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Syracuse University, College of Arts and Sciences

SU professor headlines "Perpetual Peace" lecture at Haverford College Feb. 10

Humanities center director Gregg Lambert lays groundwork for international peace

Feb. 9, 2011, by Rob Enslin

The Perpetual Peace Project—a joint initiative involving The Syracuse University Humanities Center, the Slought Foundation, the European Union National Institutes of Culture, the International Peace Institute, and United Nations University--continues its yearlong slate of activities with a lecture at Haverford College, near Philadelphia, Pennsylvania. The lecture is Thursday, Feb. 10, at 7 p.m. in Sharpless Auditorium (370 Lancaster Ave., Haverford), and is free and open to the public.

Guest speakers are Gregg Lambert, Dean’s Professor of the Humanities in SU’s College of Arts and Sciences and founding director of The SU Humanities Center; Aaron Levy, founding executive director and chief curator of the Slought Foundation; and Martin Rauchbauer, deputy director and head of the Department of Literature, Drama and Debates of the Austrian Cultural Forum New York. For more information, call 315-443-7192, or visit

The lecture is sponsored by the Slought Foundation, as well as the Center for Peace and Global Citizenship and the John B. Hurford ’60 Humanities Center, the latter two of which are at Haverford.

“We are thrilled to partner with Harverford College, which is committed to the classical humanities and to contemporary intellectual, artistic, and ethical currents on the public stage,” says Lambert. “We will start the evening by defining international peace, in the traditional sense, and then expand to issues pertaining to intra-state conflicts, global governance, and human security.”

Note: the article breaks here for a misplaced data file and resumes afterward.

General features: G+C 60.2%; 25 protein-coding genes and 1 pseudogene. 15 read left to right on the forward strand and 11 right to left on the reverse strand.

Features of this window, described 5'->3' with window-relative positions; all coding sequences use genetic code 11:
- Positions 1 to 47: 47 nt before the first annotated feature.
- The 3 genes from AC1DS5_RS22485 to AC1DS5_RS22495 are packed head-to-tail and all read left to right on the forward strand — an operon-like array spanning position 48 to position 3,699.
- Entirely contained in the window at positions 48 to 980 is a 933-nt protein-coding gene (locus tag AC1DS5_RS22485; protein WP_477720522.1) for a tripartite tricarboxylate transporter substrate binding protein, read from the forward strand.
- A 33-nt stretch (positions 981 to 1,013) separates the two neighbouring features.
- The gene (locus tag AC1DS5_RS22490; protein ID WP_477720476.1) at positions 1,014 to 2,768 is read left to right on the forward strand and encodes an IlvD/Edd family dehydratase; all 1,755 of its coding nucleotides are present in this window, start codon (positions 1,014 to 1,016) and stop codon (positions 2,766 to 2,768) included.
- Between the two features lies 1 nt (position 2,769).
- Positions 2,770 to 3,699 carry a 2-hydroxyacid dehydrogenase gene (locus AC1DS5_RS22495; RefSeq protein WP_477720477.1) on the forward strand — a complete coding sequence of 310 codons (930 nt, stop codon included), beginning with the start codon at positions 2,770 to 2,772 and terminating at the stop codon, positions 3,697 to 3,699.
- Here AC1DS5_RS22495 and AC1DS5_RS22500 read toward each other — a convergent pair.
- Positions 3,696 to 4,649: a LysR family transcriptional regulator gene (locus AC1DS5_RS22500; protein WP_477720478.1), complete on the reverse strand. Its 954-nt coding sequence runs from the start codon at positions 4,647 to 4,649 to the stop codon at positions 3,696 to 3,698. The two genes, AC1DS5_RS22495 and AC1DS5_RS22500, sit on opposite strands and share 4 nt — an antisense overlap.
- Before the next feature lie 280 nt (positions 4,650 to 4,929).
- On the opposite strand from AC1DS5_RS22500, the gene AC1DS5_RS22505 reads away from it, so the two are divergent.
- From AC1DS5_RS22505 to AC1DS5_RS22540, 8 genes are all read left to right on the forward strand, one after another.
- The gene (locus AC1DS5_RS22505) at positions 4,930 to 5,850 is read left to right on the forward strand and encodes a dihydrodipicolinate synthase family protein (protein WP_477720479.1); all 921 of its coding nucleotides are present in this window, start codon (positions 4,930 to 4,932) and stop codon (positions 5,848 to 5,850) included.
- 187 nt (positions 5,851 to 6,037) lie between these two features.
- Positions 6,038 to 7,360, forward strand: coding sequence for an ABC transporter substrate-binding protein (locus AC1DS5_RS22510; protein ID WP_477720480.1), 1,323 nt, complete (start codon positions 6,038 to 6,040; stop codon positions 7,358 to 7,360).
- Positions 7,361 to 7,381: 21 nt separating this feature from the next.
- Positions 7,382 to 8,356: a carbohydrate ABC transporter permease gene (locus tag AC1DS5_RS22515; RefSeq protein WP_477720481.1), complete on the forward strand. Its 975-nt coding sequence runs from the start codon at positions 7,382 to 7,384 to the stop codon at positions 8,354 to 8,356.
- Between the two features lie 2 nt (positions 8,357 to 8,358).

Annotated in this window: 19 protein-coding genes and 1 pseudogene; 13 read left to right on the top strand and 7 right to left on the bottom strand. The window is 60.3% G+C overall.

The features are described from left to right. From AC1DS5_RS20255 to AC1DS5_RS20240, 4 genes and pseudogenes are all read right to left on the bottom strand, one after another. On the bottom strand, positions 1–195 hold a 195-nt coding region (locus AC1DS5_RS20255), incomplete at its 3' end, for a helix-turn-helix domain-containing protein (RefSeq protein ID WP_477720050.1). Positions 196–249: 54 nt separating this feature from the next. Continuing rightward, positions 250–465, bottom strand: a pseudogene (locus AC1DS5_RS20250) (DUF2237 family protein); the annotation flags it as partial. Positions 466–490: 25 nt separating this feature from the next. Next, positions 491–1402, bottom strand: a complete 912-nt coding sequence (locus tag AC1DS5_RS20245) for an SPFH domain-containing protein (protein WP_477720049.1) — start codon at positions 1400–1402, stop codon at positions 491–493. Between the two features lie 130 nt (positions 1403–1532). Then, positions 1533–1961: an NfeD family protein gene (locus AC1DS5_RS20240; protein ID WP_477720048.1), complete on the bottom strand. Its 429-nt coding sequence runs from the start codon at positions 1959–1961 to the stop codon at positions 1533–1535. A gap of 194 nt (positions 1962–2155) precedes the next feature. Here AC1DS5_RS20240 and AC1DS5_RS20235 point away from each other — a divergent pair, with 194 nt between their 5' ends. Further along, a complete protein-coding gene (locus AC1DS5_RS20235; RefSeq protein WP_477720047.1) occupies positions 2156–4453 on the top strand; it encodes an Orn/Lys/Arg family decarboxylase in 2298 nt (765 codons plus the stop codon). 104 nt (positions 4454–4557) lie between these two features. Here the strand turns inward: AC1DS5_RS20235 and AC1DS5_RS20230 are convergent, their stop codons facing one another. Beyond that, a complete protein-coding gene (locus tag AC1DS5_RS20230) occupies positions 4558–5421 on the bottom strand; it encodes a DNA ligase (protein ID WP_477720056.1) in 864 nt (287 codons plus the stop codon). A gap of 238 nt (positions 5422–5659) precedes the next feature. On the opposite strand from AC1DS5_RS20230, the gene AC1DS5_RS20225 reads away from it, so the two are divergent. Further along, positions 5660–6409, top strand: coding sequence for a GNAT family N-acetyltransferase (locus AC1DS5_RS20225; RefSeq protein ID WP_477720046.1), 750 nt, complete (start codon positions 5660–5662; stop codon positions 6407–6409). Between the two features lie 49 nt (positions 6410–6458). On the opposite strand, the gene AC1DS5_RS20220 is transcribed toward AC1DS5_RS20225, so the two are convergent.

The lecture is followed by a daylong invitation-only workshop, at which Lambert and his colleagues will engage participants in a series of dialogues about international peace. “The objective of the project is not to formulate public policy, but to create conditions in which a peace movement might occur among the project's participating institutions,” he adds. Workshop topics include “non-state actors” on the international scene, new concepts of asymmetric warfare and complex battlefields, post-9/11 security concerns, the fate of international norms governing war and peace, and the prospects for international community and world governance to reduce geopolitical conflict.

The Perpetual Peace Project was inspired by Immanuel Kant’s 18th-century essay “Toward Perpetual Peace: A Philosophical Sketch.” To date, the project has commissioned a documentary film and an art exhibition, both presented at Manhattan’s New Museum of Contemporary Art; a daylong symposium at United Nations Plaza; and various workshops and seminars throughout the Northeast. More events are on tap this spring, in addition to a republication of Kant’s landmark work.

“By bringing together experts and students who trace their origins and identities to Kant’s essay, I like to think that the Perpetual Peace Project has, in a sense, already been a success. To be fully successful, however, it must take the form of a sustained dialogue that lasts long after our events are over,” concludes Lambert.

Last fall, the project was an integral part of Syracuse Symposium, whose theme was “Conflict: Peace and War."